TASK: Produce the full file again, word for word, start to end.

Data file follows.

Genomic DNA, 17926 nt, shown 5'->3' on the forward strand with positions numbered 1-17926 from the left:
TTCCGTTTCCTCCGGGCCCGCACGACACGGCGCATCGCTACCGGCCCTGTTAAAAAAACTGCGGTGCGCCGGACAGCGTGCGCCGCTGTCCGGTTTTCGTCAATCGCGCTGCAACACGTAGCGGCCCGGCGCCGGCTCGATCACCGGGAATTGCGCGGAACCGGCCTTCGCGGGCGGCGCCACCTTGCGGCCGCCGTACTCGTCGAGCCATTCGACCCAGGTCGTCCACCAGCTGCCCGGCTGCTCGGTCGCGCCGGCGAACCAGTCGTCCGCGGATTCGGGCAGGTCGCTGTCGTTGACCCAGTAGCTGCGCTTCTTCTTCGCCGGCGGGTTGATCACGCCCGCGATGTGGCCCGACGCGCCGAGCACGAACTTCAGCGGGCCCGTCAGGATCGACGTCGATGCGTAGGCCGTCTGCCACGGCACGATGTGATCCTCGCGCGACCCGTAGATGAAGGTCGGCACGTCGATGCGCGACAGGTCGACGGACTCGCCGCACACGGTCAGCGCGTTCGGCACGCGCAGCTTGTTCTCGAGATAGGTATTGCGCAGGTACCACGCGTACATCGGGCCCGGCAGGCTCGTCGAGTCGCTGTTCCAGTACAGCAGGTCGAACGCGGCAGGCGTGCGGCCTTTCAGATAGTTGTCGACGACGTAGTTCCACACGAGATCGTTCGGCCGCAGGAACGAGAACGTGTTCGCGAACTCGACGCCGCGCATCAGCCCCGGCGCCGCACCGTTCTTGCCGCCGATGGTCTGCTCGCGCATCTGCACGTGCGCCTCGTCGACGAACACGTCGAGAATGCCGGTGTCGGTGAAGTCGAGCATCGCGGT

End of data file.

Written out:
Genomic DNA, 17926 nt, shown 5'->3' on the forward strand with positions numbered 1-17926 from the left:
TTCCGTTTCCTCCGGGCCCGCACGACACGGCGCATCGCTACCGGCCCTGTTAAAAAAACTGCGGTGCGCCGGACAGCGTGCGCCGCTGTCCGGTTTTCGTCAATCGCGCTGCAACACGTAGCGGCCCGGCGCCGGCTCGATCACCGGGAATTGCGCGGAACCGGCCTTCGCGGGCGGCGCCACCTTGCGGCCGCCGTACTCGTCGAGCCATTCGACCCAGGTCGTCCACCAGCTGCCCGGCTGCTCGGTCGCGCCGGCGAACCAGTCGTCCGCGGATTCGGGCAGGTCGCTGTCGTTGACCCAGTAGCTGCGCTTCTTCTTCGCCGGCGGGTTGATCACGCCCGCGATGTGGCCCGACGCGCCGAGCACGAACTTCAGCGGGCCCGTCAGGATCGACGTCGATGCGTAGGCCGTCTGCCACGGCACGATGTGATCCTCGCGCGACCCGTAGATGAAGGTCGGCACGTCGATGCGCGACAGGTCGACGGACTCGCCGCACACGGTCAGCGCGTTCGGCACGCGCAGCTTGTTCTCGAGATAGGTATTGCGCAGGTACCACGCGTACATCGGGCCCGGCAGGCTCGTCGAGTCGCTGTTCCAGTACAGCAGGTCGAACGCGGCAGGCGTGCGGCCTTTCAGATAGTTGTCGACGACGTAGTTCCACACGAGATCGTTCGGCCGCAGGAACGAGAACGTGTTCGCGAACTCGACGCCGCGCATCAGCCCCGGCGCCGCACCGTTCTTGCCGCCGATGGTCTGCTCGCGCATCTGCACGTGCGCCTCGTCGACGAACACGTCGAGAATGCCGGTGTCGGTGAAGTCGAGCATCGCGGT